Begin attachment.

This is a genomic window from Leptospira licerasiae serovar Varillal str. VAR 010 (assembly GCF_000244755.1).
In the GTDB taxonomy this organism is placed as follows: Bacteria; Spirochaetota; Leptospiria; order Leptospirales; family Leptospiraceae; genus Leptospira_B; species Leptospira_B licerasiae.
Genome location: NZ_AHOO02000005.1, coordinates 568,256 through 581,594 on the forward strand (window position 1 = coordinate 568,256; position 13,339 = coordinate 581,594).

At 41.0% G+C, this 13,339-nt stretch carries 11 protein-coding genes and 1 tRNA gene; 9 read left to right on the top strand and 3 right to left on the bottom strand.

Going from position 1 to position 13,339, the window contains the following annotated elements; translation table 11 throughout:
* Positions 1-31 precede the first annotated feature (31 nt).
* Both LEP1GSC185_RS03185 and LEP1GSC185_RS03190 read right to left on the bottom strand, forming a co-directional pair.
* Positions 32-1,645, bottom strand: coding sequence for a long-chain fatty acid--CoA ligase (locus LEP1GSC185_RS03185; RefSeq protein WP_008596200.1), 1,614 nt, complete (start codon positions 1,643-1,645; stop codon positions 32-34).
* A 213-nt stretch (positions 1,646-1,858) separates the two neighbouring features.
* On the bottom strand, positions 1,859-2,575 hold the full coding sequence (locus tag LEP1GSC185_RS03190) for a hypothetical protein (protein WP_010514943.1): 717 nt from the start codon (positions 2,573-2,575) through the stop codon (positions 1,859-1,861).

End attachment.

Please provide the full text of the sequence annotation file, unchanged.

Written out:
This is a genomic window from Leptospira licerasiae serovar Varillal str. VAR 010 (assembly GCF_000244755.1).
In the GTDB taxonomy this organism is placed as follows: Bacteria; Spirochaetota; Leptospiria; order Leptospirales; family Leptospiraceae; genus Leptospira_B; species Leptospira_B licerasiae.
Genome location: NZ_AHOO02000005.1, coordinates 568,256 through 581,594 on the forward strand (window position 1 = coordinate 568,256; position 13,339 = coordinate 581,594).

At 41.0% G+C, this 13,339-nt stretch carries 11 protein-coding genes and 1 tRNA gene; 9 read left to right on the top strand and 3 right to left on the bottom strand.

Going from position 1 to position 13,339, the window contains the following annotated elements; translation table 11 throughout:
* Positions 1-31 precede the first annotated feature (31 nt).
* Both LEP1GSC185_RS03185 and LEP1GSC185_RS03190 read right to left on the bottom strand, forming a co-directional pair.
* Positions 32-1,645, bottom strand: coding sequence for a long-chain fatty acid--CoA ligase (locus LEP1GSC185_RS03185; RefSeq protein WP_008596200.1), 1,614 nt, complete (start codon positions 1,643-1,645; stop codon positions 32-34).
* A 213-nt stretch (positions 1,646-1,858) separates the two neighbouring features.
* On the bottom strand, positions 1,859-2,575 hold the full coding sequence (locus tag LEP1GSC185_RS03190) for a hypothetical protein (protein WP_010514943.1): 717 nt from the start codon (positions 2,573-2,575) through the stop codon (positions 1,859-1,861).